If the writer of such hit songs as Walking in the Rain sung by the Ronettes or On Broadway sung by the Drifters was to write a book, I’m Glad I Did would be the book. She did and this is the book.
Taking place in the mid-1960s, I’m Glad I Did is a combination of historical fiction, romance and mystery. Named Justice because her parents are lawyers and their children were expected to follow suit, JJ Green wants to break ranks and become a song writer. Having just graduated high school at age 16, she gets a summer internship in the famous song writing emporium, the Brill Building (home to Neil Diamond, Carole King and more). The catch is, because she is under age, she needs her parents’ consent. Unhappy with this turn of events, they strike a deal. If JJ doesn’t get a song published during her 3 month internship, she’ll give up her song writing dream. The Green family has had experience in the industry: her mother’s estranged brother, the noted Bernie Green, is a song publisher and producer (in the era of payola).
Three things happen in the book:
- JJ strikes up a relationship with Bernie–to her mother’s chagrin.
- JJ meets Luke, the son of Bernie’s former partner–of course, the love interest.
- JJ meets Dulcie Brown, a former famous singer whose short lived career ended in drug abuse–the mystery.
Weil sprinkles the book with the names of famous singers and songs of the era. (As you read, you can hear Ray Charles, Elvis Presley, the Shirelles and the Crystals playing in your head.) She mentions the payola scandals of the times, the space shots, Martin Luther King and the March on Washington. She points out segregation. In essence, she hits all the right notes (pun intended).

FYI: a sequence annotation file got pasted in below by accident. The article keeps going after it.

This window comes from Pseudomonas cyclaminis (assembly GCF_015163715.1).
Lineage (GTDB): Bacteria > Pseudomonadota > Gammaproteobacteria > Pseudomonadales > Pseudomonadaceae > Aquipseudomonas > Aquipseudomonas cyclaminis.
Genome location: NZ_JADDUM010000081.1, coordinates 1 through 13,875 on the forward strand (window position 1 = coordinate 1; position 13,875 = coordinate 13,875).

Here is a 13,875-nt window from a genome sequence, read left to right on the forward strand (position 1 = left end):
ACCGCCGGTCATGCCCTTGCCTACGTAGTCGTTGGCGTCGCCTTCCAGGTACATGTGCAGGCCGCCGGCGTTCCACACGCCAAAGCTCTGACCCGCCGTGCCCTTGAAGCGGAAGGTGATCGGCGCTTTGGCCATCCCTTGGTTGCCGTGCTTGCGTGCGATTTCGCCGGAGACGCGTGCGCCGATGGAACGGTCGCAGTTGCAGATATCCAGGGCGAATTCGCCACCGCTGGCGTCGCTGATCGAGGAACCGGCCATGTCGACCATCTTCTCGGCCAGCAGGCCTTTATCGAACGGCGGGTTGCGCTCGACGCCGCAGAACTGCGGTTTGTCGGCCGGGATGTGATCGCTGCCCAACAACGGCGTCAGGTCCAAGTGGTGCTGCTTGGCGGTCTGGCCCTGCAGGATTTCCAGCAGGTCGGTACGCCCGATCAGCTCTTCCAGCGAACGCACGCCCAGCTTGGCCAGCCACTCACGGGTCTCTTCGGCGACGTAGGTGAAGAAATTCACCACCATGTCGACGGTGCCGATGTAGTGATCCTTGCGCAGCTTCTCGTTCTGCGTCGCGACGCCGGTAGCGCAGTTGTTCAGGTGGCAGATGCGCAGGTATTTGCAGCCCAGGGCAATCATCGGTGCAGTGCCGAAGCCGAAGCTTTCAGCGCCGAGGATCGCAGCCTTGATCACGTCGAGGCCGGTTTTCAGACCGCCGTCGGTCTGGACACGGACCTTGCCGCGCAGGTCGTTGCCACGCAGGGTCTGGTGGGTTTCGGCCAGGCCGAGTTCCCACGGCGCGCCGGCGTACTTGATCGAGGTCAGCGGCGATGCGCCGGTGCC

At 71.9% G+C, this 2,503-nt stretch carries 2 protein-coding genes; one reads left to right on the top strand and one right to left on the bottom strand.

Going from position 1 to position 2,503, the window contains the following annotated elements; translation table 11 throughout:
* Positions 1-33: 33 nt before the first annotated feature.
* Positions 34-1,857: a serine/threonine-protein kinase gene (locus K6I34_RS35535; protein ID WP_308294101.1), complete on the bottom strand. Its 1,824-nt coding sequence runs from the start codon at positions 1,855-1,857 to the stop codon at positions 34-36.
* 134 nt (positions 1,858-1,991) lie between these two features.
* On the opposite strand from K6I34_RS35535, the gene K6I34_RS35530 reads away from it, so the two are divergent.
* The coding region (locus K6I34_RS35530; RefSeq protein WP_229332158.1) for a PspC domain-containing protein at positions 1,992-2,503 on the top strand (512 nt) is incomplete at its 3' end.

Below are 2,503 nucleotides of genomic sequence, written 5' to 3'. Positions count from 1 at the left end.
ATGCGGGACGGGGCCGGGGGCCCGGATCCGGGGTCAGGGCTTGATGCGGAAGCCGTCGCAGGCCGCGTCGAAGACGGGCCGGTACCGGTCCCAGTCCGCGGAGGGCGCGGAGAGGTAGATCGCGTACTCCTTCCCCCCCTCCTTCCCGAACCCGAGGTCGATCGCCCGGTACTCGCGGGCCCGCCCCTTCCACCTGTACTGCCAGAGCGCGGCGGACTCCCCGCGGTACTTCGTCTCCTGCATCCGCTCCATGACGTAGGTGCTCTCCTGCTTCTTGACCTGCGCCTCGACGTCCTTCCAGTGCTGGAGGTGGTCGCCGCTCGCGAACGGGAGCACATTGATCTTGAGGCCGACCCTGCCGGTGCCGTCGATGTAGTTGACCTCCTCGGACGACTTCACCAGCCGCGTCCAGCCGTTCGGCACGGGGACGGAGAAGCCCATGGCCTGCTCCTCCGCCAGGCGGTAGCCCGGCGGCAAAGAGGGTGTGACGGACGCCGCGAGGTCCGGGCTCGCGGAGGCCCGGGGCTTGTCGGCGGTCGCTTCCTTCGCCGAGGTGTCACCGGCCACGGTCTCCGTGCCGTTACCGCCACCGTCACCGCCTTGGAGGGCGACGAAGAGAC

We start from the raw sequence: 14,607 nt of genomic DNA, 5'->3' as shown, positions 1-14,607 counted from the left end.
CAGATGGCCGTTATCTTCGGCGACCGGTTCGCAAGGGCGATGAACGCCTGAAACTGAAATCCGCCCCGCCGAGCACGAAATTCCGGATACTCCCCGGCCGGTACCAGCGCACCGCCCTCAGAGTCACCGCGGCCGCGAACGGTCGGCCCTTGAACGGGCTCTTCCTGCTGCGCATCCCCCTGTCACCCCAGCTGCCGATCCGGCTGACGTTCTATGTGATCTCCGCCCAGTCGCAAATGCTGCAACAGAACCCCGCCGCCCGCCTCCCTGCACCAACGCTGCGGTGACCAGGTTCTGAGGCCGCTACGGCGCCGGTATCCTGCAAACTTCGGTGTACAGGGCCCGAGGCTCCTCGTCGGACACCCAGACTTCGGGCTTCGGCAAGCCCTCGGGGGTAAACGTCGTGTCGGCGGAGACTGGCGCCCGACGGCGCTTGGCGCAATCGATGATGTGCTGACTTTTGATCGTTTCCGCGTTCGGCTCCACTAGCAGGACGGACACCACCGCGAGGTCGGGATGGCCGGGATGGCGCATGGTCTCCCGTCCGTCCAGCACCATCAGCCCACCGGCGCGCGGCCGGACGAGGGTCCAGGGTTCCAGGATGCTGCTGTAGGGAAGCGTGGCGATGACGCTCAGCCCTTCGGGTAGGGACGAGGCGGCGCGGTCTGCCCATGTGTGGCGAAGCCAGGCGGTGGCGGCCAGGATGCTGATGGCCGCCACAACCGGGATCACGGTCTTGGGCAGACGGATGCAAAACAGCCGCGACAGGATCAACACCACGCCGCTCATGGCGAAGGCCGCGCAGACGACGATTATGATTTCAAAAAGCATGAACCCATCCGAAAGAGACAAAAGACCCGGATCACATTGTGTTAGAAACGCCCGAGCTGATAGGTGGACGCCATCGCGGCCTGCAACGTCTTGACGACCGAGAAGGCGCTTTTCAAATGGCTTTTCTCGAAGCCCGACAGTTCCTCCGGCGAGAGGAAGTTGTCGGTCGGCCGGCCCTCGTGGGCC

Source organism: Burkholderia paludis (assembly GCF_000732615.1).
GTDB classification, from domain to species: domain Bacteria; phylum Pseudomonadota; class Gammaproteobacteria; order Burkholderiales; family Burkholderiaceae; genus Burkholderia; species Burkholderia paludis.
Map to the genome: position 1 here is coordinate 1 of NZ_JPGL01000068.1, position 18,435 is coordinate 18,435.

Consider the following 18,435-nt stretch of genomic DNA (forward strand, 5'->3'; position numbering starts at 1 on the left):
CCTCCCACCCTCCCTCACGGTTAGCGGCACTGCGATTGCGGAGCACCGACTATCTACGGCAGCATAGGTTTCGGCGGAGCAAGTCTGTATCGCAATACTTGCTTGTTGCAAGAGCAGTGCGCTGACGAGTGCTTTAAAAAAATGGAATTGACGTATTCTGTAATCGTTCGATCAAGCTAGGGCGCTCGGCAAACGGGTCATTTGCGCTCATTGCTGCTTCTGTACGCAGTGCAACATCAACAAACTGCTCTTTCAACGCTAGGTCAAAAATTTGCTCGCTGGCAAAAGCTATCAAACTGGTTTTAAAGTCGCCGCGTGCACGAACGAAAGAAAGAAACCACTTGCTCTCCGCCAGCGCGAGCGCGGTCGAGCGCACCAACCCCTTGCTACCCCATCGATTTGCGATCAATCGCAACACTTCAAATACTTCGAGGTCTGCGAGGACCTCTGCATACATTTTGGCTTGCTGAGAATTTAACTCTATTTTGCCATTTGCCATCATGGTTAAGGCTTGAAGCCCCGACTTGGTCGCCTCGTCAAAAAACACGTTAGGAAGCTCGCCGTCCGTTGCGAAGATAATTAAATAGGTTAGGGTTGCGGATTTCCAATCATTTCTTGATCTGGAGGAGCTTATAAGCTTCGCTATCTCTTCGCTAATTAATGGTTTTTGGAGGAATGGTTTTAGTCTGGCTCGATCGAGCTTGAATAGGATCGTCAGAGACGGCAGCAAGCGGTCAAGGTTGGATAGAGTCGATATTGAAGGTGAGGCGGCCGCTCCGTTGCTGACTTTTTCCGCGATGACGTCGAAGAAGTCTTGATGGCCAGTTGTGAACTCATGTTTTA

I’m Glad I Did is an upbeat, light-hearted romp through the 60s. For those of us old enough to remember the 1960s, it brings back memories. (For me, it was lying in bed, late at night, listening to the radio very low because my parents weren’t Rock ‘n Roll fans and hearing the house painters blasting the radio and hearing Pretty Woman by Roy Orbison–that was a treat.)
Of course, there’s a book quote from Carole King, the singer/song writer, praising the book, but I’d expect nothing less.
If you’re in the mood to go back in time, try I’m Glad I Did.
P.S. If you’re interested, Cynthia Weil also wrote We Gotta Get Out of This Place (the Animals), You’ve Lost That Lovin’ Feelin’ (the Righteous Brothers), Only in America (Jay and the Americans), Kicks (Paul Revere and the Raiders) and Just a Little Lovin’ Early in the Morning (Dusty Springfield).